A number of businesses and organizations have rallied behind the bill because of the benefits it is likely to bring to low-wage workers in the state. Connecticut Voices For Children argues that the stereotypical low-wage worker is no longer a teenager trying to make a couple extra dollars but is realistically a 30-year-old adult trying to support their family.

According to the Labor and Public Committee, over 60 percent of low-wage workers are 25 or older, while only 10 percent are under 20 years old. Many of those in low-wage jobs are overqualified and have long-term experience in the food, retail and medical field.

“Working families are central to our state’s success and we need to do more to support their long-term financial stability,” Lamont said.

The HB 7191 claims,“raising the minimum wage will lift families out of poverty, reduce the burden on state services and help grow the economy.”

“A $15 minimum wage, enacted responsibly and over time would raise wages for almost a third of our workforce. A third of whom are female workers, forty percent of whom are African-American workers and more than half of whom are Hispanic workers,” Lamont said during his budget proposal.

Democrats showcased similar evidence and data to support their stance of increasing the wage. When the Democrats and Republicans came head to head during House a 14-hour debate on the matter, it only emphasized the divide on the decision. In the end, the vote came down to 85 – 59 in favor of increasing the minimum wage to $15 an hour.

With the new wage increase, there is high hope for better financial stability for Connecticut residents and more productivity in the work environment.



Jamie and Cheryl McDonald, co-owners of Bear’s Restaurant Group, know firsthand the benefits of a $15 wage for their employees. It is essential part of what makes their business successful for themselves and workers.

Having been part of the food industry for just over six years, the couple has started a miniature franchise with six successful restaurants across the state. But for such success to occur, they needed more qualified and motivated workers.

“It will help us attract higher-caliber employees which turns into better service and just has a snowball effect,” Jamie McDonald stated during an interview with Hartford Courant in 2016. “But more so, we have been lucky enough to be pretty successful since we opened, and it’s a good way to be able to share that success with our employees.”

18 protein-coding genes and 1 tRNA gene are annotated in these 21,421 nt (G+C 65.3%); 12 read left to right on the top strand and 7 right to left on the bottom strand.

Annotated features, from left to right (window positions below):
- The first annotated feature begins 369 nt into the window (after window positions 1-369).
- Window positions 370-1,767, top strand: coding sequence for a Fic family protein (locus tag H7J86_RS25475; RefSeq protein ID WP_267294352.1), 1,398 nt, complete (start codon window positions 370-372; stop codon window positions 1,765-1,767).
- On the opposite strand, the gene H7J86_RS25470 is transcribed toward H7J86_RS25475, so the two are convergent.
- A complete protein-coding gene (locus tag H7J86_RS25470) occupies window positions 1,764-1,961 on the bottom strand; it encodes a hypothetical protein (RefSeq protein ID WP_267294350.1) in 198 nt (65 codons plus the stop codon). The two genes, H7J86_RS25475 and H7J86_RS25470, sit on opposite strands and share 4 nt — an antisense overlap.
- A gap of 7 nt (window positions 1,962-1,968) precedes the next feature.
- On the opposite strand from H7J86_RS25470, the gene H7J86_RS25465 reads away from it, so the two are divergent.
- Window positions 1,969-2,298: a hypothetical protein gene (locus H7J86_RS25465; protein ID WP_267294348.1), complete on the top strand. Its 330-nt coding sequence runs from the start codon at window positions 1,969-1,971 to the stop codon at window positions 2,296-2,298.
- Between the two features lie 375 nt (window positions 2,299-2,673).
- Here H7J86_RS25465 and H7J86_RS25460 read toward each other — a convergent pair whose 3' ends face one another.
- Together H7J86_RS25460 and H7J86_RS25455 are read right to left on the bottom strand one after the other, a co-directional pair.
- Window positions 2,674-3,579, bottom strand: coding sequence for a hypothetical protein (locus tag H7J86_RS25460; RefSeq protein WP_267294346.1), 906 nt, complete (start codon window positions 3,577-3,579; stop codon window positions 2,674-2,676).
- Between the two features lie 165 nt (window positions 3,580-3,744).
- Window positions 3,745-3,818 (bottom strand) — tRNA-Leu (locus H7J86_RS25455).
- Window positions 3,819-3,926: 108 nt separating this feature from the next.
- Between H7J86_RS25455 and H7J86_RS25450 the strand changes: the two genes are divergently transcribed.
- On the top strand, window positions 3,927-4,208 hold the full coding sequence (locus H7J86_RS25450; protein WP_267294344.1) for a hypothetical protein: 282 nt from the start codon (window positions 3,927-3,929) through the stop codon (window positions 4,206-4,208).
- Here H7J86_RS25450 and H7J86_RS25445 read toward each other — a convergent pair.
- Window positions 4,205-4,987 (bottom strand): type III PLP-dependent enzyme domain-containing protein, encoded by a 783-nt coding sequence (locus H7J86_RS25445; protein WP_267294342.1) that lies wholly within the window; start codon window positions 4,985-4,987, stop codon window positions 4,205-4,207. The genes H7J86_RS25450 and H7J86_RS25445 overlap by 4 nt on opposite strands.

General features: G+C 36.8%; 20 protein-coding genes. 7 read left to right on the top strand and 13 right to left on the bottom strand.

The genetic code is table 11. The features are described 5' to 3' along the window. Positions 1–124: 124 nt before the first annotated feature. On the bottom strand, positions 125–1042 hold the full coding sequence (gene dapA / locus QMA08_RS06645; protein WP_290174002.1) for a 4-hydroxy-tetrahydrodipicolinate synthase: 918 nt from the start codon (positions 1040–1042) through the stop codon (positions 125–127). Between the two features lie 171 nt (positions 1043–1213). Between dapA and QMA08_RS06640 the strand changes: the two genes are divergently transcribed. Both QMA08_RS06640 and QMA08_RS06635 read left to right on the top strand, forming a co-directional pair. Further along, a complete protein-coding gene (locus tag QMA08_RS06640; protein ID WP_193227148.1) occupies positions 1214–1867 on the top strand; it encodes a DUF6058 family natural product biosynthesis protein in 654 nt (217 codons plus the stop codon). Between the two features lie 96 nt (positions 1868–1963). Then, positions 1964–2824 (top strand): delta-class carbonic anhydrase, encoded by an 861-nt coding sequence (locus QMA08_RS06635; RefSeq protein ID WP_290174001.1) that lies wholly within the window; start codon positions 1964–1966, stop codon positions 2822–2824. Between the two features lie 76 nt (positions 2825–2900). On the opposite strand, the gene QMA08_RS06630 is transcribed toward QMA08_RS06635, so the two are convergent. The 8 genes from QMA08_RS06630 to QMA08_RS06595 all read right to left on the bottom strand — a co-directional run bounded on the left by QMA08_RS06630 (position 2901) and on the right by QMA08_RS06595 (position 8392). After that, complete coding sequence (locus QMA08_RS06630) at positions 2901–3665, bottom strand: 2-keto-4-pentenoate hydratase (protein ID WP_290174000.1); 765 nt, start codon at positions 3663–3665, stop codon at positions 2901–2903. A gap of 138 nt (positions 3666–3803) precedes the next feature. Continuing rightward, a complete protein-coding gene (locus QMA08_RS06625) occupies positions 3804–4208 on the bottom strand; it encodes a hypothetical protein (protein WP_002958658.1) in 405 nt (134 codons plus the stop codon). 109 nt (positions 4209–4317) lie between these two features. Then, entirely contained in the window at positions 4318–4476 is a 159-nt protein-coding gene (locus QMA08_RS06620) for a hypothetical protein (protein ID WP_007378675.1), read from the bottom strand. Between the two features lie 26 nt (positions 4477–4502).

Prior to the interview, Bear’s Smokehouse had three locations and now have added three restaurants to their chain, along with securing vendor positions at the XL Center and Dunkin’ Donuts Park.

But despite their own personal success, the McDonalds do not view the $15 wage as a power move for every business.

“I don’t necessarily think it should be mandated because not everyone is necessarily doing well,” Jamie McDonald continued in the Hartford Courant interview. “It could easily put you under.”



The minimum wage will begin to change this year on Oct. 1 to $11, followed by four other pay increases on Oct. 15 each being less than $1. According to the H.B. 5004, the proposed increase will result in increased costs of $1.1 million in the fiscal year of 2020.

The bill states that rates for trainees and employees under the age of 18 will be paid a minimum of $10.10 per hour for their first ninety days or 200 hours of employment. This is said to keep the new wage change manageable for small businesses and employers when hiring new help.

It is undetermined yet as to how the new bill will influence “tip credit” for some employees who rely on a lower minimum wage and gratuities.

The labor commissioner is said to make changes to H.B. 5004 along  the way if the bill creates negative growth for two consecutive quarters.